His orbs were scintillant with reflected luminosity, while his submaxillary dermal indentations gave every evidence of engaging amiability. The capillaries of his malar regions and nasal appurtenance were engorged with blood which suffused the subcutaneous layers, the former approximating the coloration of Albion's floral emblem, the latter that of the Prunus avium, or sweet cherry. His amusing sub- and supralabials resembled nothing so much as a common loop knot, and their ambient hirsute facial adornment appeared like small, tabular and columnar crystals of frozen water.

Clenched firmly between his incisors was a smoking piece whose grey fumes, forming a tenuous ellipse about his occiput, were suggestive of a decorative seasonal circlet of holly. His visage was wider than it was high, and when he waxed audibly mirthful, his corpulent abdominal region undulated in the manner of impectinated fruit syrup in a hemispherical container. He was, in short, neither more nor less than an obese, jocund, multigenarian gnome, the optical perception of whom rendered me visibly frolicsome despite every effort to refrain from so being. By rapidly lowering and then elevating one eyelid and rotating his head slightly to one side, he indicated that trepidation on my part was groundless.

Without utterance and with dispatch, he commenced filling the aforementioned appended hosiery with various of the aforementioned articles of merchandise extracted from his aforementioned previously dorsally transported cloth receptacle. Upon completion of this task, he executed an abrupt about-face, placed a single manual digit in lateral juxtaposition to his olfactory organ, inclined his cranium forward in a gesture of leave-taking, and forthwith effected his egress by renegotiating (in reverse) the smoke passage. He then propelled himself in a short vector onto his conveyance, directed a musical expulsion of air through his contracted oral sphincter to the antlered quadrupeds of burden, and proceeded to soar aloft in a movement hitherto observable chiefly among the seed-bearing portions of a common weed. But I overheard his parting exclamation, audible immediately prior to his vehiculation beyond the limits of visibility: "Ecstatic Yuletide to the planetary constituency, and to that self same assemblage, my sincerest wishes for a salubriously beneficial and gratifyingly pleasurable period between sunset and dawn."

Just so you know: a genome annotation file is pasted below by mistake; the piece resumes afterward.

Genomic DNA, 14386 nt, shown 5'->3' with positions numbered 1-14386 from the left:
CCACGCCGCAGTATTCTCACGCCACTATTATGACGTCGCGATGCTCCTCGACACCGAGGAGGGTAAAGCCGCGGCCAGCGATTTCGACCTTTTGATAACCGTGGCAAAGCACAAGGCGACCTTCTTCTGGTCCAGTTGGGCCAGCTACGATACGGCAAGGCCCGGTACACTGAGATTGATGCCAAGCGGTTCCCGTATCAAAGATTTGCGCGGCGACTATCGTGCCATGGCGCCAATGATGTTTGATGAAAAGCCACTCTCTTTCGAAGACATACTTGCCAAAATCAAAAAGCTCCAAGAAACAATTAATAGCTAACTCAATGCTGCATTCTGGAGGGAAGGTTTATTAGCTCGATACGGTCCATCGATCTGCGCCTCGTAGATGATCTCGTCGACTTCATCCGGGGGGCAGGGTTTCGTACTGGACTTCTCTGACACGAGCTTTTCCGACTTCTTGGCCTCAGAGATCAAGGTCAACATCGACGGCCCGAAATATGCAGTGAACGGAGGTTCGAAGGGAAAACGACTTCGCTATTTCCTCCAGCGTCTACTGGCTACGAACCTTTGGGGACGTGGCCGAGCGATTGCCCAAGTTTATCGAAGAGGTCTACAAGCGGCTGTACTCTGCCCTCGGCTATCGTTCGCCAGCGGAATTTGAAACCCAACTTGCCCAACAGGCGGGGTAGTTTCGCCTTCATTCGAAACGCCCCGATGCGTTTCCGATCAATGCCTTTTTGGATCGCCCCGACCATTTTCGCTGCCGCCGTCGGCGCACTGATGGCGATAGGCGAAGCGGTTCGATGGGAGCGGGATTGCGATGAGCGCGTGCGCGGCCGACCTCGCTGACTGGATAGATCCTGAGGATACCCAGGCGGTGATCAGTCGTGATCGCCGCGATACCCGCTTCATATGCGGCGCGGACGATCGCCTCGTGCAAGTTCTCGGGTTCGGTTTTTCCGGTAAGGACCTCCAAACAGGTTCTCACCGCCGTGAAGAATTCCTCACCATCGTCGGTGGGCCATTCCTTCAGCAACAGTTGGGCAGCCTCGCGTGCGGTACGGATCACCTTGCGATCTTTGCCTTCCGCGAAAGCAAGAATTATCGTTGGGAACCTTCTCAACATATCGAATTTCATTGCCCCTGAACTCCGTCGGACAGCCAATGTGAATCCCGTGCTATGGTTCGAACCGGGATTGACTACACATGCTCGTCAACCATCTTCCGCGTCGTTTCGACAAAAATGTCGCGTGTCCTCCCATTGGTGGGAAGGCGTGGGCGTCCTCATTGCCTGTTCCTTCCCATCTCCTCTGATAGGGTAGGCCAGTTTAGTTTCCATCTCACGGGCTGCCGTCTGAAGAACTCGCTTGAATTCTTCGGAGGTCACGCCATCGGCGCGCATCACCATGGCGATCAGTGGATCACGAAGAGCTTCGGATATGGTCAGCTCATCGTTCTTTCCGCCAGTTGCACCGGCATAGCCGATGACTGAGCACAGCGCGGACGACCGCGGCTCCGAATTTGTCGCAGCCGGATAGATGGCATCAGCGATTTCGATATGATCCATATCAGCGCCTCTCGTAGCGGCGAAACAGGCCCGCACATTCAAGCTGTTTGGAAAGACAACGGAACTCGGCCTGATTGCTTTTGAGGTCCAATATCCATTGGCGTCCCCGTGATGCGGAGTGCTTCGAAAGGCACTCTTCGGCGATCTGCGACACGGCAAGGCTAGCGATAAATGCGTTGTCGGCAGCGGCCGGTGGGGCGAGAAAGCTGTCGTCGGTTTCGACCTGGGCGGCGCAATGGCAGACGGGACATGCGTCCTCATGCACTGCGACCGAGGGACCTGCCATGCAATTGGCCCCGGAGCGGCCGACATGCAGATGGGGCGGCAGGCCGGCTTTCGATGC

Posted @ 5:55 PM

Saturday, December 22, 2001

I hinted at a big, ugly announcement a few days ago, but I've decided to hold off on that until after the New Year. It's one of those good news, bad news things. In the long run, it'll end up being a very good thing, though, so no real worries. Check back here early in '02 for the story.

Speaking of stories, you read plenty of fond words for A Christmas Story, the most recent Christmas movie that can rightly be called a classic*. Here's something much cooler: fond words about auditioning for A Christmas Story.

* I'll spare you the "why 'classic' is a dreadfully overused word" rant for now. No time; I still have to get out and buy some stocking stuffers.
Posted @ 1:35 PM

Tuesday, December 18, 2001

I hadn't given much thought to the fiasco at Sunday's Browns game until I ran across a couple of noteworthy perspectives on the situation in this morning's surfing. The first is a salty assault by buddy and Cleveland-area native John Popa. The second comes from the always enjoyable and cogent Michael Wilbon of the Washington Post.

Further down in Wilbon's column, he washes away some the bad taste left by the actions of the Dawg Pound rowdies with some great news: Washington's Darrell Green, 41, one of the classiest and most honorable people in professional sports, has rescinded his retirement announcement and will be back next year to play his twentieth season. The speedy cornerback has been with the team through the great times and the tough times, and it gives me a warm feeling to know that he'll be around just a little bit longer, helping shepherd the team back to its winning ways.
Posted @ 10:39 AM

Thursday, December 13, 2001

Just put up a little decoration on the front of the House. Not nearly as elaborate as a locally famous real world display, or even that guy down the road with one string of lights around his picture window, but I hope it brings a smile to your face.
Posted @ 12:05 PM

Wednesday, December 12, 2001

If you're like me, you're a tall 31-year-old white Midwesterner with a penchant for Star Trek and community theater. Most folks won't match up exactly with me on all that (thank the Maker), but one only needs to love the very last item in that description, or wish to understand those who do, to get something out of the book I'm currently reading.